Three influential young Frenchmen have launched a campaign encouraging the country’s youth to seek their fortunes abroad, calling France “a decaying and ultra-centralised country run by old men”.
Young French people should ditch the idea of staying in their native land in order to find work and hope for the future abroad, according to a trio of successful French thirty-somethings.
Entrepreneur Félix Marquardt, rapper Mokless and journalist Mouloud Achour launched a campaign dubbed “Barrez-Vous” (“get out” or “break free”) at the beginning of September.
In an editorial in left-leaning daily Libération, the trio told French young people that they lived “in a decaying and ultra-centralised country run by old men which is falling to bits one piece at a time.”
France, they said, is no longer in its golden age and the current generation will be the first to be worse-off than its parents. They added that country’s economic policies are deliberately unfavourable to the young, meaning that one in four people under 35 is out of work.
Quitting France for better prospects abroad is not a new idea and there are large expatriate French populations abroad, notably London – which has some 400,000 French residents, attracted by a more liberal working environment and higher salaries.
But the “Barrez-vous” campaign is the first high-profile example of influential French citizens telling their compatriots they would be better off out of the country.
“A society that treats its young people like this is a society in decline,” they wrote, saying that emerging countries such as Brazil, Colombia, China and Senegal were places that had a genuine hope for the future.
“French youth, your salvation lies elsewhere. It’s not just about running away from a country with bleak economic prospects. It is about reinventing yourselves so that you can return rich in new experiences, full of the creativity and enthusiasm that flourishes today in the four corners of the world.”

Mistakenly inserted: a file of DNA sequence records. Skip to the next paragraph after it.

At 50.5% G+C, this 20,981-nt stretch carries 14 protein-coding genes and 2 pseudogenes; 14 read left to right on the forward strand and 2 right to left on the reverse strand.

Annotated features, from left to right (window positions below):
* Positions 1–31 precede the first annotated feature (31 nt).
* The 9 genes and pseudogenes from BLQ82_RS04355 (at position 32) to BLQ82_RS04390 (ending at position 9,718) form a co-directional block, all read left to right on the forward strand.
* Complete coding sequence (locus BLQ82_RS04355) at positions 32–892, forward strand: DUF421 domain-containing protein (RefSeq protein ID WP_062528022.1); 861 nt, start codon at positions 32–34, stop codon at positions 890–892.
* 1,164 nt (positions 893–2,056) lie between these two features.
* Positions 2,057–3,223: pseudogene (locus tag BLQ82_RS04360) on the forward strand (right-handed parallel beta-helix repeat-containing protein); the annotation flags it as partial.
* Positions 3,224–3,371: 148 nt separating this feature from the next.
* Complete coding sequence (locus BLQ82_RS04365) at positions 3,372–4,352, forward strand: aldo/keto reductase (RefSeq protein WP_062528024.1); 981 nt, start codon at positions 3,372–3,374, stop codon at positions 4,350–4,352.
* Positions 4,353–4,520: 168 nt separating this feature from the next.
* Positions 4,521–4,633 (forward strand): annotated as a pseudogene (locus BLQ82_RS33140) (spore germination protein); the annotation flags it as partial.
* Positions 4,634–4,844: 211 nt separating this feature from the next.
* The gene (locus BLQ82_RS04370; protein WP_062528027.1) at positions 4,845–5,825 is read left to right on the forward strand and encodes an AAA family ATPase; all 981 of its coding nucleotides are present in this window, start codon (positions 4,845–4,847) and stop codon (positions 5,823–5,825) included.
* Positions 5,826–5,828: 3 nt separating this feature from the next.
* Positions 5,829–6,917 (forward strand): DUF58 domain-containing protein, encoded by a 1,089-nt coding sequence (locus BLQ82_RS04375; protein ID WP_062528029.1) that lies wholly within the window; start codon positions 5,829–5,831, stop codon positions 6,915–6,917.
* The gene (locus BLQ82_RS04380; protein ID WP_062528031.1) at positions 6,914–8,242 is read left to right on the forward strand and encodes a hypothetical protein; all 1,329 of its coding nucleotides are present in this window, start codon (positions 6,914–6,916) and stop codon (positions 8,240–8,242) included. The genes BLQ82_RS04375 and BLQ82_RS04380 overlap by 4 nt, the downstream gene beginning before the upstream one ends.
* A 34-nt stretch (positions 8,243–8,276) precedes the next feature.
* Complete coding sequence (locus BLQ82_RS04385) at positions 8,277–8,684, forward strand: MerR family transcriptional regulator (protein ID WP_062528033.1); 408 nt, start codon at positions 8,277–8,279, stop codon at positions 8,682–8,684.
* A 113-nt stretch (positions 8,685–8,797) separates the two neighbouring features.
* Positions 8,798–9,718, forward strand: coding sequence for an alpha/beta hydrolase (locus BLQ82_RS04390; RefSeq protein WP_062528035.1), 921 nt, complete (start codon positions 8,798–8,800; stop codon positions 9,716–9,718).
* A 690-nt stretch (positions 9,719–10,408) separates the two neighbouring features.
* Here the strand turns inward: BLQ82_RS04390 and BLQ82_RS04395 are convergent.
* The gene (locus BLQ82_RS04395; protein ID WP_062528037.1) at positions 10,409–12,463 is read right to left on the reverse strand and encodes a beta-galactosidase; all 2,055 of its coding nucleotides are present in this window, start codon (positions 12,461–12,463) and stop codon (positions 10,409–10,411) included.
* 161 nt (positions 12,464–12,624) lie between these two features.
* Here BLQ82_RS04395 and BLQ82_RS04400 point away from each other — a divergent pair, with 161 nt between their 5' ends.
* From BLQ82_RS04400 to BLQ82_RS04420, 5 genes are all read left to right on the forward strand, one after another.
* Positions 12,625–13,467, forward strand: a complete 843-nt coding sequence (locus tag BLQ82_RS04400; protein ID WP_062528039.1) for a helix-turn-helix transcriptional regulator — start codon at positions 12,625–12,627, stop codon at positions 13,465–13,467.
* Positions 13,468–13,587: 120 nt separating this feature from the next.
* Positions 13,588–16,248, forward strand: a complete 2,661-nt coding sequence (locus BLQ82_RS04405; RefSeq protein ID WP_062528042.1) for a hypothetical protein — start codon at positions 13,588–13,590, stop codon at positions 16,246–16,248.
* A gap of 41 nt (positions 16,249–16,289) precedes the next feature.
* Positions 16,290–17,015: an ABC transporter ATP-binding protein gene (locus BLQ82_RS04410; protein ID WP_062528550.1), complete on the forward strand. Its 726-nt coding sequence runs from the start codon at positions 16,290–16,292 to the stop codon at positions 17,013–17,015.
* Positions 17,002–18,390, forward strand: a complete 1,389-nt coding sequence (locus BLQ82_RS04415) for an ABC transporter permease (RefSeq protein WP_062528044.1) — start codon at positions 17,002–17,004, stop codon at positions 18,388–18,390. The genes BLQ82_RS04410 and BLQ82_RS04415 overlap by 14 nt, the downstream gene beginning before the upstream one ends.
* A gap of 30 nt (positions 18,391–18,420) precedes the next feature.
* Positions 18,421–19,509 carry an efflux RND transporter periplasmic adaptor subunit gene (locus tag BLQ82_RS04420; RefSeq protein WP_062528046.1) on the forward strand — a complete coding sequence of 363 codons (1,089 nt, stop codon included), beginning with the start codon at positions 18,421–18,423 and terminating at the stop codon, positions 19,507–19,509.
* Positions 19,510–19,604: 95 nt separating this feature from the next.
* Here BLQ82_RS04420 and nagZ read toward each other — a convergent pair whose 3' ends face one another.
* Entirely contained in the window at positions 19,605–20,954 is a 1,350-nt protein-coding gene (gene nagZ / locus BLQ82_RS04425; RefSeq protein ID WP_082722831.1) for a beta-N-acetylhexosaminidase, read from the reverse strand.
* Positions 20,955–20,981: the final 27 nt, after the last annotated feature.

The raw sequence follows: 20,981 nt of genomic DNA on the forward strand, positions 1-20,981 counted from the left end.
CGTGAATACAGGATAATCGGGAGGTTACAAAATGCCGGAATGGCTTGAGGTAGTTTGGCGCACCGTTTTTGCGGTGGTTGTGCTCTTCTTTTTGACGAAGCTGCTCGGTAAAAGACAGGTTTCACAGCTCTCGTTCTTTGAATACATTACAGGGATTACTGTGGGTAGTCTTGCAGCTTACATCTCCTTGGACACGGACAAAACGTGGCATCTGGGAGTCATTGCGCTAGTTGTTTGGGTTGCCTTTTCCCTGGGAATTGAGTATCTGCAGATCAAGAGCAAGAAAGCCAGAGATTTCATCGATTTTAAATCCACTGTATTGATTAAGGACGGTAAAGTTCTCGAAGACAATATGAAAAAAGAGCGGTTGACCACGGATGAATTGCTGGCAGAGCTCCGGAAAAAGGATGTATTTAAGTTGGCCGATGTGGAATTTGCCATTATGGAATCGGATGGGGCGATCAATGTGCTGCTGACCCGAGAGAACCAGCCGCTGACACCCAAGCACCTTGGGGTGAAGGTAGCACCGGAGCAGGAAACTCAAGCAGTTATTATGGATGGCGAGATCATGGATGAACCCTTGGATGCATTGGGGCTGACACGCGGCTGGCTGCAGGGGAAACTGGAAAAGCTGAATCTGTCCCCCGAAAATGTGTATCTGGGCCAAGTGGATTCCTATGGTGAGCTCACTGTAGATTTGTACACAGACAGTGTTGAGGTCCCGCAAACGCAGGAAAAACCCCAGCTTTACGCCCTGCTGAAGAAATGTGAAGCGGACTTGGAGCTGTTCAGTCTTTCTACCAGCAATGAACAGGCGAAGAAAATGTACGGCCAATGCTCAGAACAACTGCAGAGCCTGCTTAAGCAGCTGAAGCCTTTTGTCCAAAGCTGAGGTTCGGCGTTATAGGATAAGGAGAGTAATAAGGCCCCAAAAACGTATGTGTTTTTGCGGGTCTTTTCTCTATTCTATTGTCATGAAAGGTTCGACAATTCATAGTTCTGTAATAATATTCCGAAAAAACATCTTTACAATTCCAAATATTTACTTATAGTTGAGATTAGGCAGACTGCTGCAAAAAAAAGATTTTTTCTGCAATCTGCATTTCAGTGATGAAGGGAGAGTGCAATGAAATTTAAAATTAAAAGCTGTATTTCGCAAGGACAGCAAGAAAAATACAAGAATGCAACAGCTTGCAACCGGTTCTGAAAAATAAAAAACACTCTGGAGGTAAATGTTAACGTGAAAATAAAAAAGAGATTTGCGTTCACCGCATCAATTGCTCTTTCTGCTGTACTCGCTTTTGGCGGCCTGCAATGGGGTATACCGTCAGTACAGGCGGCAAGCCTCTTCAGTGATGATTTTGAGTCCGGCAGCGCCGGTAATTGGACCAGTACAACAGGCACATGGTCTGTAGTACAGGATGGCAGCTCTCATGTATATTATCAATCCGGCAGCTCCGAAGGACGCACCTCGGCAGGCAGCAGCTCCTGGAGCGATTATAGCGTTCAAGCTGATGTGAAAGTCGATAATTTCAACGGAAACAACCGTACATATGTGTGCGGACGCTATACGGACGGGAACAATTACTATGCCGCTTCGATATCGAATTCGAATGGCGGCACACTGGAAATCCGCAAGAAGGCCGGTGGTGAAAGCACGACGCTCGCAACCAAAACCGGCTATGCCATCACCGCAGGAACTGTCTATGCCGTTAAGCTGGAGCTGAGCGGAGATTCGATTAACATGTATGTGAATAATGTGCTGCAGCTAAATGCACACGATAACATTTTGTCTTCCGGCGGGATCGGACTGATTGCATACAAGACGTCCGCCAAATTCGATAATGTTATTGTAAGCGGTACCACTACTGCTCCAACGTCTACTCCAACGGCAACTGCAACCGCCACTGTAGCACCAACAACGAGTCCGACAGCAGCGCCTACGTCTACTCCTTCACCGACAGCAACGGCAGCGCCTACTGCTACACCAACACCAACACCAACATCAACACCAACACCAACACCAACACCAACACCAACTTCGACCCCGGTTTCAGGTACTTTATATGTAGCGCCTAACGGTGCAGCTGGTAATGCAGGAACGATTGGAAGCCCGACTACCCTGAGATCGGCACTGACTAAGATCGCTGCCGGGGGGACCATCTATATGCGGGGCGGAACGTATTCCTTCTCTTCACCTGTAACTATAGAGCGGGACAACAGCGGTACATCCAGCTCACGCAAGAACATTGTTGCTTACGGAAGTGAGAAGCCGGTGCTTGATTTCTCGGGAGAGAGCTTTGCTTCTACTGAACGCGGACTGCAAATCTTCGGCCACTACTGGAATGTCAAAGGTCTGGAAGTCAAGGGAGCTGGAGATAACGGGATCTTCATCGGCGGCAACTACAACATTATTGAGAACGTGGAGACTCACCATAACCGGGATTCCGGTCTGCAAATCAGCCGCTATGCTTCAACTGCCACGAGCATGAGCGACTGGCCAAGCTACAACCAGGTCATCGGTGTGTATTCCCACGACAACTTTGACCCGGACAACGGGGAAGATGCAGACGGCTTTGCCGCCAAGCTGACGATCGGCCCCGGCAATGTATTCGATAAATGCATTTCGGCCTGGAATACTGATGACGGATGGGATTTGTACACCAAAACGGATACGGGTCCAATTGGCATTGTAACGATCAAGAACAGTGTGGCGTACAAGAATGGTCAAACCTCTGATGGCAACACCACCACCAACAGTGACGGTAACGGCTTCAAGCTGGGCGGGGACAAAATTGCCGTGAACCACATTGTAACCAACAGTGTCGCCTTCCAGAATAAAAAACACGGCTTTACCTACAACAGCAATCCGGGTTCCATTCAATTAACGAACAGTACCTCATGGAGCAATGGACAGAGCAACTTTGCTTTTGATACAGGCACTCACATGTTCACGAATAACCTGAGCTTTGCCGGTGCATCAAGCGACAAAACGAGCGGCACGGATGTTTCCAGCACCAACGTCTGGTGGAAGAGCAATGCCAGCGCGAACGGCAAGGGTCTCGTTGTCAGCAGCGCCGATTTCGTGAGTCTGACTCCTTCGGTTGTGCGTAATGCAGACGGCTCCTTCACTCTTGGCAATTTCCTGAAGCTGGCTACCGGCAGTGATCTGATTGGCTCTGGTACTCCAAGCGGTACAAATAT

Stay and fight’
Critics of the “Barrez-vous” campaign have pointed to the link between encouraging young people to leave and the lamentable exodus of France’s super rich, keen to avoid the new Socialist government’s plan to tax the country’s highest earners at 70 percent.
An opinion piece in Le Monde, France’s left-leaning newspaper of reference, by another trio of young French thinkers responded by drawing the parallel.
They told French youth the priority had to be to “stay in France and fight for your future rather than running away.”
Thomas Friang, founder of think tank Youth Diplomacy, MEP Nathalie Griesbeck and former Foreign Secretary Jean-Marc Roubaud warned young people “not to throw the baby out with the bathwater” if they were considering seeking their fortunes abroad.
“The stakes are too high,” they wrote, conceding that while young people had been encouraged to fight for their – and their country’s – future, “nobody had told them exactly how this should be done.”
Thanking the Barrez-vous campaign for raising the issue, they finished: “French youth, it is now up to you to respond pragmatically to this debate.”